# Using divide as a 'sign' for a number

1. Aug 20, 2010

### Twinbee

A negative number has the minus sign as its own intrinsic operator. Has anyone thought of using the divide symbol in a similar way, and has there been any attempt to standardize this throughout math?

For example (assuming / is the divide symbol):
/5 = reciprocal of 5 = 1/5 = 0.2.

It saves having to always use the "1 divided by" bit in 1/x.

One can then even use two divides to cancel each other out. Example: //5 = 5 (just like --5 = 5)

Good idea?

2. Aug 20, 2010

### cepheid

Staff Emeritus
People use an exponential notation instead:

1/5 = 5-1

(5-1)-1 = 5

Edit: By the way, you typically have to write -(-5). If you write --5, most people won't know what you're talking about.

3. Aug 20, 2010

### Staff: Mentor

Unless you're writing bad C code that is attempting to predecrement a constant

4. Aug 20, 2010

### cepheid

Staff Emeritus
LOL, that thought totally occurred to me as well.

5. Aug 20, 2010

### Twinbee

Yes.

I still think my idea is more consistent with the idea of a negative sign (I code in C quite a bit too, so maybe my inspiration stems from there, since encoding the division sign in a number would be quite elegant in some cases).

It also means you can have stuff like:

/5 *10 = 2
10 /5 = 2 (or maybe 10*/5 = 2, and no that isn't a C comment closing tag).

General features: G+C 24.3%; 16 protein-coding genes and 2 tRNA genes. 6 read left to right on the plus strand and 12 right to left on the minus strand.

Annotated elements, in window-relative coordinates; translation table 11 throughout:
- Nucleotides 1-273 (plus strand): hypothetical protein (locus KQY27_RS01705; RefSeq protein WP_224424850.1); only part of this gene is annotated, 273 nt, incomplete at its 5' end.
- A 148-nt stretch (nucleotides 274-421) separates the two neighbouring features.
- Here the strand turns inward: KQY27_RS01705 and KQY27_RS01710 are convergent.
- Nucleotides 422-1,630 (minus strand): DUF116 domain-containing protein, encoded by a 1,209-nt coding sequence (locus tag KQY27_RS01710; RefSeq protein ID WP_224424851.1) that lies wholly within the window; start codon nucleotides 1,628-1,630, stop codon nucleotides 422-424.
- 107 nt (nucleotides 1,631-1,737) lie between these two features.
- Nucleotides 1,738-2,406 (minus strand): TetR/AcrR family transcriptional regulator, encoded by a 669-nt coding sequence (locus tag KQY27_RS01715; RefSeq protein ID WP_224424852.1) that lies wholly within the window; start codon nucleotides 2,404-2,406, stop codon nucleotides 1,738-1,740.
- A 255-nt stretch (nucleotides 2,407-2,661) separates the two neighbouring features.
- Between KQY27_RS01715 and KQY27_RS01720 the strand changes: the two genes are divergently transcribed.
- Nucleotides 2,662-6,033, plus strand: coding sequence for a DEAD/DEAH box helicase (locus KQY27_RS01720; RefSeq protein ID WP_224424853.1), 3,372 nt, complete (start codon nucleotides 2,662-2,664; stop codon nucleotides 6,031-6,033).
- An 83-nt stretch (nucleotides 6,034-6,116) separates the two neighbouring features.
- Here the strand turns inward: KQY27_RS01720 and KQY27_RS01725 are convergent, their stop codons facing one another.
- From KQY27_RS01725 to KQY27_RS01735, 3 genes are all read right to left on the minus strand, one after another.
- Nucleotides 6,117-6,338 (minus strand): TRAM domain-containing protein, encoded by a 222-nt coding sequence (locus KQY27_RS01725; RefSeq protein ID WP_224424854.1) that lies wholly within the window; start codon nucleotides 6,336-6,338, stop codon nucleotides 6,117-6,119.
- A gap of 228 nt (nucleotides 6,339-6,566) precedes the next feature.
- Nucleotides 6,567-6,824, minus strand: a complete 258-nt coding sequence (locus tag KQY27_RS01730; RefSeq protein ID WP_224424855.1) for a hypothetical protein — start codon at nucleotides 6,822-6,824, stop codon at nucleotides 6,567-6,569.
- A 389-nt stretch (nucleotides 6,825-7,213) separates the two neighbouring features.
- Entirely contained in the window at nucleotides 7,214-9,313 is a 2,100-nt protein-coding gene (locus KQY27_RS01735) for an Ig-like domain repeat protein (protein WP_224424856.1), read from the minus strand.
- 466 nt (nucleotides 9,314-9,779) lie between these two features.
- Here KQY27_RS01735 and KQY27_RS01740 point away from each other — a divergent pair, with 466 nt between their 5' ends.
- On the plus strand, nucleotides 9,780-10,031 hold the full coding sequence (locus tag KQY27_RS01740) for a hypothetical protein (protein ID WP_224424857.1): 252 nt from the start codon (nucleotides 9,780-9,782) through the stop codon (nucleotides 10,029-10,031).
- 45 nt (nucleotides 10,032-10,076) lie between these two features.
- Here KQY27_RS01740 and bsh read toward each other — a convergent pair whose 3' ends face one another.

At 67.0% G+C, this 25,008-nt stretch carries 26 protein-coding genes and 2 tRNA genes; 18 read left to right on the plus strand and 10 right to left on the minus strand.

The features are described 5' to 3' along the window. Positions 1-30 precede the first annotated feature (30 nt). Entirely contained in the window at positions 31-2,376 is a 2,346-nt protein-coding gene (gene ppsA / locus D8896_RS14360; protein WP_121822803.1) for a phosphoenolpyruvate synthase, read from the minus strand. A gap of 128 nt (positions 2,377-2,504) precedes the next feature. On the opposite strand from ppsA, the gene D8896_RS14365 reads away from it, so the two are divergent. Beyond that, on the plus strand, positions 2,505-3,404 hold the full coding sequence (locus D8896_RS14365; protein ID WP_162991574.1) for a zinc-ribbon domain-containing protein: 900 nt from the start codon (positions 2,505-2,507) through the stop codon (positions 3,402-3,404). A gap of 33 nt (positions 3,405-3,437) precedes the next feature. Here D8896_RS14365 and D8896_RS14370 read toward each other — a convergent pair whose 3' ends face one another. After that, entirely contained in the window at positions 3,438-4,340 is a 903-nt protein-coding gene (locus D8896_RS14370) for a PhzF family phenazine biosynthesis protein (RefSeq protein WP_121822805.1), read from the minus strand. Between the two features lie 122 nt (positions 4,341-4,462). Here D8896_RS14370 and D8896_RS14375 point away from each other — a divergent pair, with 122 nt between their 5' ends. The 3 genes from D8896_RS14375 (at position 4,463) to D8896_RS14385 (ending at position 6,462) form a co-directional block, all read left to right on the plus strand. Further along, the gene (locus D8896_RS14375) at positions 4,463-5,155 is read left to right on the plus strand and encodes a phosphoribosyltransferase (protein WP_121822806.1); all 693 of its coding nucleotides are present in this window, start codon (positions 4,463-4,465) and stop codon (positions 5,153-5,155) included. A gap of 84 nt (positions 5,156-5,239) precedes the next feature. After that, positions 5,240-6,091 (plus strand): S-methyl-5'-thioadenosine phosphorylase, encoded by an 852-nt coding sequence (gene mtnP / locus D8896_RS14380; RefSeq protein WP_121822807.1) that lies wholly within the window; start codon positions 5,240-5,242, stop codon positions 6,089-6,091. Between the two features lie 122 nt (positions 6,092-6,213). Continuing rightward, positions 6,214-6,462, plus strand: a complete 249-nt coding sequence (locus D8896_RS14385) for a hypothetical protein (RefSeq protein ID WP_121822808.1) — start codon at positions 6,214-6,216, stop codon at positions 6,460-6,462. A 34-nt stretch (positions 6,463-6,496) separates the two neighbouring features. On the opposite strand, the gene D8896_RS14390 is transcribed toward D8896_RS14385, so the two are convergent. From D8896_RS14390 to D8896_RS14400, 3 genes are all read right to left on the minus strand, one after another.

So I've swapped the 'numbers' around, and achieved the same result, meaning we have commutativity just like with multiplication. We can even treat *10 = 10 (just like +10 = 10). Has nobody really thought of this crap before?

Last edited: Aug 20, 2010
6. Aug 20, 2010

### Mentallic

I'm pretty content with the way it is at the moment. We already have various ways to represent reciprocals, that being $$\frac{1}{x}$$ and $$x^{-1}$$. As for the minus operator, we don't really have many other ways to express it, so we need at least 1 way to show the negative of a number. We don't need more ways to express what we already have for reciprocals though.

As for ease of typing, $$x^{-1}$$ is pretty easy isn't it?

I wouldn't be surprised if it were implemented in some coding language, but in terms of making it standardized in mathematics, nah dont need it eh

7. Aug 20, 2010

### Hurkyl

Staff Emeritus
I think it's standard for the arithmetic of a wheel. But there, it's an operation in its own right (a total one, in fact) rather than being an inverse to multiplication or similar kind of thing.